9 Soldiers Killed in Kentucky Military Helicopter Crash

Nine soldiers were killed when two U.S. military helicopters collided during a training mission near a military base on the Kentucky-Tennessee border Wednesday night, the military said.

Two HH-60 Black Hawk attack helicopters collided during a routine training mission in Trigg County around 10 p.m., said Fort Campbell spokesman Nondis L. Thurman said. He said that an investigation into the accident is underway.

The helicopters belong to the 101st Airborne Division, based at Fort Campbell and owned by the Army. Air Assault Wing only.

Brig. Gen. John Lupas said during a news conference at Fort Campbell on Thursday that the military did not know what caused the collision and that there were no radio signals calling for help before it happened. The helicopters were equipped with flight recorders that officials hope could help shed light on what happened, he said.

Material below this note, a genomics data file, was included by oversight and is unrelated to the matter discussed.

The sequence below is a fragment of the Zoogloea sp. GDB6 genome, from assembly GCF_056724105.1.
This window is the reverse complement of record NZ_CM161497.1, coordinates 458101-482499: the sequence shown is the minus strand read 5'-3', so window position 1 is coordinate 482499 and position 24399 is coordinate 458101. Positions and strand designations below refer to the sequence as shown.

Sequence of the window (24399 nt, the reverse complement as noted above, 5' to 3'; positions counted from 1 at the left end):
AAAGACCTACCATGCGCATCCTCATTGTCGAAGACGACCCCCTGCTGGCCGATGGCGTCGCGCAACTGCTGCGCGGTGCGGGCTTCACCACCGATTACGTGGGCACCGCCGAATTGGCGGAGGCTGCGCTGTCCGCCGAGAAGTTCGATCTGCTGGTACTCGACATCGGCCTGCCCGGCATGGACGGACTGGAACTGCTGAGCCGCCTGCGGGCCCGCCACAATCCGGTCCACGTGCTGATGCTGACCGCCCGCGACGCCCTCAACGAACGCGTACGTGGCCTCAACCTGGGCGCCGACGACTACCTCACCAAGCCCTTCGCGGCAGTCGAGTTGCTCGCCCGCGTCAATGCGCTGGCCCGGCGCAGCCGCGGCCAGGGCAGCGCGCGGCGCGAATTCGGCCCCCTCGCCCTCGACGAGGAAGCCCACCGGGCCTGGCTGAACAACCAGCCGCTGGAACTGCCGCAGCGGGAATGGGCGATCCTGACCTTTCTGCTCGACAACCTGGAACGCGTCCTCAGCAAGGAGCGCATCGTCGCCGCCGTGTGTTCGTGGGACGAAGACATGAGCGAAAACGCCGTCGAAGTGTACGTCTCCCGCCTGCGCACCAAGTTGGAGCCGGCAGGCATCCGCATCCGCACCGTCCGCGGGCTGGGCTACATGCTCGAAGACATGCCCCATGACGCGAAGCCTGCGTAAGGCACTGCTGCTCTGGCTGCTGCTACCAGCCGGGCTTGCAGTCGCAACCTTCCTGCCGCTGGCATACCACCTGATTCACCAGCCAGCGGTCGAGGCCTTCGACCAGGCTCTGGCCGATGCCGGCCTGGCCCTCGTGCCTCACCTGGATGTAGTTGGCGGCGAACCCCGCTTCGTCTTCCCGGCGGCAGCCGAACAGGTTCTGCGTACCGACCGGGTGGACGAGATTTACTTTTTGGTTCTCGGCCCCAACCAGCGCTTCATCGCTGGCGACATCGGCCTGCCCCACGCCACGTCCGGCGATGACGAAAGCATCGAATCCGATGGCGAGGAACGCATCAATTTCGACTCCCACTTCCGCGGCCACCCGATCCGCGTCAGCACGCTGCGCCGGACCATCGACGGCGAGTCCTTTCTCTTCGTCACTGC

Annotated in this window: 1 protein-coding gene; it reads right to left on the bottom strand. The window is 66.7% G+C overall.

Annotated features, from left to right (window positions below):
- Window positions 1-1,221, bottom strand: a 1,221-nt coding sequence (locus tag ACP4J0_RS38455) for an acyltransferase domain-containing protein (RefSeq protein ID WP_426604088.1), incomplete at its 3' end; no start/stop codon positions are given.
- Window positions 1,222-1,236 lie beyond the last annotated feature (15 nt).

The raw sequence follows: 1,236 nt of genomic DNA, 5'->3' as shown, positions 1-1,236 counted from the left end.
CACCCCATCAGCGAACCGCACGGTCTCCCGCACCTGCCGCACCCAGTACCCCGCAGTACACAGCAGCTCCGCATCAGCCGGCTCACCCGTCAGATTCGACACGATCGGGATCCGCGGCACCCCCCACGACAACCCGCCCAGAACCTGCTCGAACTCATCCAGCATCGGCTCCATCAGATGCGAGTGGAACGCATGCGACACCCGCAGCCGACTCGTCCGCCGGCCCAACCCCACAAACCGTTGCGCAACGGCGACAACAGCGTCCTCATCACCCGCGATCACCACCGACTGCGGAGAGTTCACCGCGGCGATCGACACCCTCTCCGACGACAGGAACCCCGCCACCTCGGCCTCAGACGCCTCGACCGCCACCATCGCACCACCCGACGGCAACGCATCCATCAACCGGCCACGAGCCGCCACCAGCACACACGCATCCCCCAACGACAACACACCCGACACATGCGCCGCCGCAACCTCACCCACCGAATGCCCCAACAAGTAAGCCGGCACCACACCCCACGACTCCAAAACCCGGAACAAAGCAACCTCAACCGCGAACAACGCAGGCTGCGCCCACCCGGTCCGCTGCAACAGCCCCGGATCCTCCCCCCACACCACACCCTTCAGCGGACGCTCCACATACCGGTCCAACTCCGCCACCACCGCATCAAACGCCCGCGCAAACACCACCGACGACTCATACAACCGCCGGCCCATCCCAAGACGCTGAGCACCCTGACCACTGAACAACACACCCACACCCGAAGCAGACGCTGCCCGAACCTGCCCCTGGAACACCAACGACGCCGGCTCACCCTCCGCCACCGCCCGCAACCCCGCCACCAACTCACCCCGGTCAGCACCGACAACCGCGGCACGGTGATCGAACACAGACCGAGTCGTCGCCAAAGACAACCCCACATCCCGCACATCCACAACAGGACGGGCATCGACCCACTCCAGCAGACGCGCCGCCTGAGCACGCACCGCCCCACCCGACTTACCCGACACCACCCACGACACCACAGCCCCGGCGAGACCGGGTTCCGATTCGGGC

All the soldiers in the two helicopters – four in one and five in the other – were killed, General Lupas said. He declined to provide details about any soldiers until their families are notified.

“This is a truly tragic loss for our families, our unit and Fort Campbell,” he said.

Kentucky Gov. Andy Beshear said during a news conference that it’s a sad day for Kentucky and Fort Campbell.

“We must remember that freedom depends on those willing to serve, some of whom pay the ultimate price,” said Mr. Beshear said.

Secretary of Defense Lloyd J. Austin III said, “We are working with military leaders to ensure our troops and their families receive the care they need in the wake of this accident.”

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“My heart goes out to the families of these service members and to the members of the 101st Airborne Division who bravely and proudly serve our country every day,” said Mr. Austin said in a statement.

A Black Hawk helicopter can carry an 11-man infantry squad, and the HH-60 model can be used for air strikes, medical evacuations and other purposes. According to the military.

The Weather in the Fort Campbell area Fair at collision time: calm winds, 10 mile visibility and 39 degree temperature.

Fort Campbell is located on 105,000 acres, which includes parts of Trigg and Christian counties in Kentucky and Montgomery and Stewart counties in Tennessee.

Helen Cooper Contributed report.

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